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Five takeaways from the Lakers' 127-105 loss to the Orlando Magic

Five takeaways from the Lakers' 127-105 loss to the Orlando Magic
The Lakers' Julius Randle looks for a shot as he gets between the Orlando Magic's Marreese Speights, left, and Evan Fournier during the first half of Wednesday's game. (John Raoux / Associated Press)

It had been a while since the Lakers suffered a lackluster loss to a team that is objectively worse than them.

Over the last couple of weeks it seemed as if the Lakers had started to figure out how to play without Lonzo Ball and were relying on their defense to carry them until Ball returned.

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Then came Wednesday night.

The story of the night was center Brook Lopez's obvious frustration with his situation, but here are five other takeaways from their 127-105 loss to the Orlando Magic.

1. Although the Magic didn't really exploit it until the third quarter, the Lakers' poor defense started early. Orlando was shooting 50% in the first quarter and scored 29 points. The Lakers offered a harbinger of what would come in their shooting that quarter. They made only one of seven threes, with Lopez missing three, and didn't stop shooting them after that.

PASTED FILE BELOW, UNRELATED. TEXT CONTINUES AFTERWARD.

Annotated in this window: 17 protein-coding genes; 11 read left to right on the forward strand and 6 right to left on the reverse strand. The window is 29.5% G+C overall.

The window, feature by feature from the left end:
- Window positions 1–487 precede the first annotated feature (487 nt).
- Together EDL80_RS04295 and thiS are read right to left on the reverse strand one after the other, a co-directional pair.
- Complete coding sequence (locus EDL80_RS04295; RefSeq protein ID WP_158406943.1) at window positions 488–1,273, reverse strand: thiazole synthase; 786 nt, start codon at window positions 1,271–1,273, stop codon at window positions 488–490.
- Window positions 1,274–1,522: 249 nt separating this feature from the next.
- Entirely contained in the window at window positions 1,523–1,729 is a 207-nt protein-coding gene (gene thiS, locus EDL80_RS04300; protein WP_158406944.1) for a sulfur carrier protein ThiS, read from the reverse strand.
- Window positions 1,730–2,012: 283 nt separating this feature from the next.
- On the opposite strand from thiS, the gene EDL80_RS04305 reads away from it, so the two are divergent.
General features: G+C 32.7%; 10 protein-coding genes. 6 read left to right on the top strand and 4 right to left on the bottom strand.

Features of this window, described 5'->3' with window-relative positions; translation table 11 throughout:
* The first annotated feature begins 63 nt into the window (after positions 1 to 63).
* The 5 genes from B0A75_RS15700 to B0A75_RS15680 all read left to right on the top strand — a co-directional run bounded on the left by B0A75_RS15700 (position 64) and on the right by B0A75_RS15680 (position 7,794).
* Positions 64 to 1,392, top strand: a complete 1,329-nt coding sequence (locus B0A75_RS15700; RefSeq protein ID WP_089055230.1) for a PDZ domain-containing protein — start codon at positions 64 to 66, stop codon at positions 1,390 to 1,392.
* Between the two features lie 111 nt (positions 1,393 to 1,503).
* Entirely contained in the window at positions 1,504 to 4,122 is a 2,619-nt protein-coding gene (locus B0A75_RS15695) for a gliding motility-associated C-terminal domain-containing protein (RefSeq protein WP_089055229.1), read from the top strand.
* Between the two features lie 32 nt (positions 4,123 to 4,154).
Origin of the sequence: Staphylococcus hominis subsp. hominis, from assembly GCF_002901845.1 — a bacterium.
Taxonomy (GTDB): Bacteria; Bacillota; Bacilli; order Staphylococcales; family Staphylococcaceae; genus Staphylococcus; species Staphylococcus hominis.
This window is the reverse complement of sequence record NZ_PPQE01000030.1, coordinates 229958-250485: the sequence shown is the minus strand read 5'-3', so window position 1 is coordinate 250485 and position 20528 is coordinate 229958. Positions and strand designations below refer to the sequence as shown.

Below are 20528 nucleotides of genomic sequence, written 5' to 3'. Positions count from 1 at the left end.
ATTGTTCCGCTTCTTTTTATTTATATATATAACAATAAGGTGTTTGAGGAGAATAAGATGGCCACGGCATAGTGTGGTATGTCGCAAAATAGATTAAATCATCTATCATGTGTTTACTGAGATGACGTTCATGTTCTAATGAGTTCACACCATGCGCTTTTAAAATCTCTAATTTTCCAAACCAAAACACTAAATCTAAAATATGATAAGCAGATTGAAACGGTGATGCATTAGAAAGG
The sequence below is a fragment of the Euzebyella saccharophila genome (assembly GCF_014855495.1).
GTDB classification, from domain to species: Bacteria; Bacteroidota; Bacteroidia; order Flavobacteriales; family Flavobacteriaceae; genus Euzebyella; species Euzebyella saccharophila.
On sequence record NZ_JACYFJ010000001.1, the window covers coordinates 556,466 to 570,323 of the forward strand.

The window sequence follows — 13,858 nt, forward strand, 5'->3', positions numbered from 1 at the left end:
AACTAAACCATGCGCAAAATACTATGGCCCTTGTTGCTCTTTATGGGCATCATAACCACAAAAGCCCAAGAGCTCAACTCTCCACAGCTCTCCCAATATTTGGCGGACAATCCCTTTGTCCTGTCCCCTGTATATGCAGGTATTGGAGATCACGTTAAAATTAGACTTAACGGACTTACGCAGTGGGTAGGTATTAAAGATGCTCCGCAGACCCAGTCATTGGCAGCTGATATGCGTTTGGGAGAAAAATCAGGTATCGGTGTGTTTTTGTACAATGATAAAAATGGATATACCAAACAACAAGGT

2. Walton was stark in his assessment of the Lakers' biggest problem Wednesday night. "We weren't committed to guarding anyone tonight," Walton said. Kyle Kuzma echoed that sentiment and Julius Randle called the Lakers' defensive effort "garbage."

3. Three-pointers can be back-breakers and the Magic aren't typically a team that thrives on them. They're middle of the road when it comes to attempting threes, taking 29.2 per game. They rank 20th in three-point percentage, typically making 35.8% of their attempts. Wednesday night they took 32 threes — and why not? Most of them went in. Orlando finished by making an astonishing 56.2% of their three-point attempts.

4. While the Lakers didn't turn the ball over that much more than the Magic (17 times for the Lakers, 15 for the Magic), Orlando did a much better job of capitalizing on those turnovers. The Lakers gave up 25 points on their 17 turnovers and nine of the points off turnovers came in the second quarter.

5. I suppose if you are interested in one semi-positive on the night, it's that the Lakers shot free throws well. Nobody missed more than one free throw and as a team they made 23 of 30. That's little consolation for them after being blown out by one of the league's worst teams.

Follow Tania Ganguli on Twitter @taniaganguli

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